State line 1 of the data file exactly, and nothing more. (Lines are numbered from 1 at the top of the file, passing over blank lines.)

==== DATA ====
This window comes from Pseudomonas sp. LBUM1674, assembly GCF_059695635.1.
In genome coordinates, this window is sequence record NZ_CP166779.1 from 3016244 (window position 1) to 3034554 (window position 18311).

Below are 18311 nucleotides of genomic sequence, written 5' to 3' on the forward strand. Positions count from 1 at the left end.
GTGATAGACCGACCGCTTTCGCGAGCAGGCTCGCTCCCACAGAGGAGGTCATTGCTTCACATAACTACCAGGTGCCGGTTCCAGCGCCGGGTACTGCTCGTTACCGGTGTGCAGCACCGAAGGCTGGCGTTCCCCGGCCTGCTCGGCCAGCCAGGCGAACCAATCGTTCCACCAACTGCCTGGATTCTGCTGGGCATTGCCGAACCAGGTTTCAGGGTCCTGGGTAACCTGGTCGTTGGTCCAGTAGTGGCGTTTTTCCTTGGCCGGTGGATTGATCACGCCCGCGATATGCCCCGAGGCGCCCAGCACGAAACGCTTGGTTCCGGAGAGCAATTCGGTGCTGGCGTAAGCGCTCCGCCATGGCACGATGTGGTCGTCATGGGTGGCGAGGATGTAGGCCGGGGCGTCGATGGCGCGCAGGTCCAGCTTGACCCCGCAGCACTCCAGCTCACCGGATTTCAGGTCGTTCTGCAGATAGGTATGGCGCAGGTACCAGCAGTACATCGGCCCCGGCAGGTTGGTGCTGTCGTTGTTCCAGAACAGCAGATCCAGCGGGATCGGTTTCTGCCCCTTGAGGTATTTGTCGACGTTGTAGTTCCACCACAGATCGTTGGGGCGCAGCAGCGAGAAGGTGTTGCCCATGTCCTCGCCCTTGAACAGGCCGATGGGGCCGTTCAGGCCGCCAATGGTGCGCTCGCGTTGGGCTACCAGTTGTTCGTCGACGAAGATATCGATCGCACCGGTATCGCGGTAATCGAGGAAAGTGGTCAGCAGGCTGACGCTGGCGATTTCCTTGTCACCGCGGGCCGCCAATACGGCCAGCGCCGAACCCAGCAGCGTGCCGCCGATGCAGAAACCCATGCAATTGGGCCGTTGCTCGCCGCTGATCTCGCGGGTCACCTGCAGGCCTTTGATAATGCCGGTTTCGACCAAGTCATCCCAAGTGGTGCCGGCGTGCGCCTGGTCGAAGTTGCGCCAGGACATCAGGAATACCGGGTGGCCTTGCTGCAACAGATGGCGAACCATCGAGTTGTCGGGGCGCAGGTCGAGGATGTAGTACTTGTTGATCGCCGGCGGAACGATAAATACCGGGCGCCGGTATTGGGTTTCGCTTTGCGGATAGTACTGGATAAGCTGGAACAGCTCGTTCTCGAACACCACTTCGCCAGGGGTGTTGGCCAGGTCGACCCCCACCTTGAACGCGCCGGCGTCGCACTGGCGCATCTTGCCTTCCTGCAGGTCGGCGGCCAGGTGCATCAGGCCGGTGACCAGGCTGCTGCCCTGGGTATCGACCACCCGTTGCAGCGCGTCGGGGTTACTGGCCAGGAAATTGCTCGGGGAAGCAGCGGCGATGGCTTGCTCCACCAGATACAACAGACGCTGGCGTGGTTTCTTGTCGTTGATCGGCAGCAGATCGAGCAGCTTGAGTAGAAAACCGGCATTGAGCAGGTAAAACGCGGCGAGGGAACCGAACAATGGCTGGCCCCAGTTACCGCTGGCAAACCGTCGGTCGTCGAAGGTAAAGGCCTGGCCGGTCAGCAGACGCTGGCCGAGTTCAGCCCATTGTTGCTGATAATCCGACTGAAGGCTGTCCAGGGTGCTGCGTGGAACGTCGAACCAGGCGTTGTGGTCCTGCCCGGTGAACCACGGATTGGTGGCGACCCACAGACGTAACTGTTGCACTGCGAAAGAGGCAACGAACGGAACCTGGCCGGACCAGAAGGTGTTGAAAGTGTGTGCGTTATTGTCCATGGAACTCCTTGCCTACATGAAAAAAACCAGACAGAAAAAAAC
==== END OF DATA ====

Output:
This window comes from Pseudomonas sp. LBUM1674, assembly GCF_059695635.1.